Wednesday, December 26, 2018


Seattle Under Siege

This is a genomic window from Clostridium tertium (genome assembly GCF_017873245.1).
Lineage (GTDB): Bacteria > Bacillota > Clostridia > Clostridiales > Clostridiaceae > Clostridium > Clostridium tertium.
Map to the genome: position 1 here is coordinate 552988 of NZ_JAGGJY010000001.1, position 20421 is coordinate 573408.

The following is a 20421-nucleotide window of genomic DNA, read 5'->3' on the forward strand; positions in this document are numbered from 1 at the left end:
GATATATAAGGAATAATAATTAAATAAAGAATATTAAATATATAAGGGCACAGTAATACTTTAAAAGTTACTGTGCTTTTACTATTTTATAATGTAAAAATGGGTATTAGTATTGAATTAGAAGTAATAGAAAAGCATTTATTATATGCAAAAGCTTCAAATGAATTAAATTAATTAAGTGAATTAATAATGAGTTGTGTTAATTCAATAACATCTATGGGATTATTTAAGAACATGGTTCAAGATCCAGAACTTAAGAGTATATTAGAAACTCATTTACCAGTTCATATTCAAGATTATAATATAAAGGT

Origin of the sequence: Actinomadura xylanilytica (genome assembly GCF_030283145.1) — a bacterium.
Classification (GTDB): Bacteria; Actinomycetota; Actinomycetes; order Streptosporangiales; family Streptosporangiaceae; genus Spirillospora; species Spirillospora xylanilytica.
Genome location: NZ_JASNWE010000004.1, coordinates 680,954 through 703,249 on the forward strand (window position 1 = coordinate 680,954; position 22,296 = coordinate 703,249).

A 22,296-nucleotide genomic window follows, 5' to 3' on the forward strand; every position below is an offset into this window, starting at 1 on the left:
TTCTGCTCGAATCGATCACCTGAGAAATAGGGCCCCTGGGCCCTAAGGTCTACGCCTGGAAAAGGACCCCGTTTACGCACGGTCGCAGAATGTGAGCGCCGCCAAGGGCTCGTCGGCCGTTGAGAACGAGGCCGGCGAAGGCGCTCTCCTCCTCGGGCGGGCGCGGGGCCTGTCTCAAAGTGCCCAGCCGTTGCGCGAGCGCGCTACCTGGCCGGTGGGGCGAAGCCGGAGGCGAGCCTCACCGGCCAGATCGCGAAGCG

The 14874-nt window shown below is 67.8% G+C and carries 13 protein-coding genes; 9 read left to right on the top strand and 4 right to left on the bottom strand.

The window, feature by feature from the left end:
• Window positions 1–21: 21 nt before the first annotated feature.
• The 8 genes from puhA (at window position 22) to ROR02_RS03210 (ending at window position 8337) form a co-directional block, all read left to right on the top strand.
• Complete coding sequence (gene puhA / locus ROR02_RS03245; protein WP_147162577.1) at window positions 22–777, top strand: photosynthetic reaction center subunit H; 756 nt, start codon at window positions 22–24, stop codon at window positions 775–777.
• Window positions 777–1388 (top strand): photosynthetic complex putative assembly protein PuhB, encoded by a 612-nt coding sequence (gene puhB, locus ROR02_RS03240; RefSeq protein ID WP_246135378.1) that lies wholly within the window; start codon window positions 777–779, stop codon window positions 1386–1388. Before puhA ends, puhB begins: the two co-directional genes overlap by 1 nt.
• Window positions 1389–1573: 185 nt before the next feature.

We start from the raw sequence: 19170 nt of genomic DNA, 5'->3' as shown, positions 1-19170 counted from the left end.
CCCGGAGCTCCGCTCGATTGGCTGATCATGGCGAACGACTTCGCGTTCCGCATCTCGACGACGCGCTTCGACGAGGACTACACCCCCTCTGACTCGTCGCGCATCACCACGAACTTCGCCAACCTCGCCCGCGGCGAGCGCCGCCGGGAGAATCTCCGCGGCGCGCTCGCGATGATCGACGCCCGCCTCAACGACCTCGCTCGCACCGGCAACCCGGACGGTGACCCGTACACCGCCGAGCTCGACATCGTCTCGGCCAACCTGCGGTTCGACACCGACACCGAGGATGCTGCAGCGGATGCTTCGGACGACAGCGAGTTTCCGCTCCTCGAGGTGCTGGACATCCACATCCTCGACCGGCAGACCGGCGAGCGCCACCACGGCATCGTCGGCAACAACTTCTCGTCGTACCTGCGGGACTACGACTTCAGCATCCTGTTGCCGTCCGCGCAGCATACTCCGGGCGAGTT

Excerpt: In its 2017 point-in-time count of the homeless, King County social-services agency All Home found 11,643 people sleeping in tents, cars, and emergency shelters. Property crime has risen to a rate two and a half times higher than Los Angeles’s and four times higher than New York City’s. Cleanup crews pick up tens of thousands of dirty needles from city streets and parks every year. At the same time, according to the Puget Sound Business Journal, the Seattle metro area spends more than $1 billion fighting homelessness every year. That’s nearly $100,000 for every homeless man, woman, and child in King County, yet the crisis seems only to have deepened, with more addiction, more crime, and more tent encampments in residential neighborhoods. (...) the real battle isn’t being waged in the tents, under the bridges, or in the corridors of City Hall but in the realm of ideas, where, for now, four ideological power centers frame Seattle’s homelessness debate. I’ll identify them as the socialists, the compassion brigades, the homeless-industrial complex, and the addiction evangelists. (Wow. The author, Christopher F. Rufo, is a maker of documentary films for PBS, but he takes a very hard–and critical–look at why the culture of homelessness reduction in Seattle has gone so rotten and had so little success. You’d almost get the idea he could be a conservative, or at least a realist. Link may not be live.  Ron P.)

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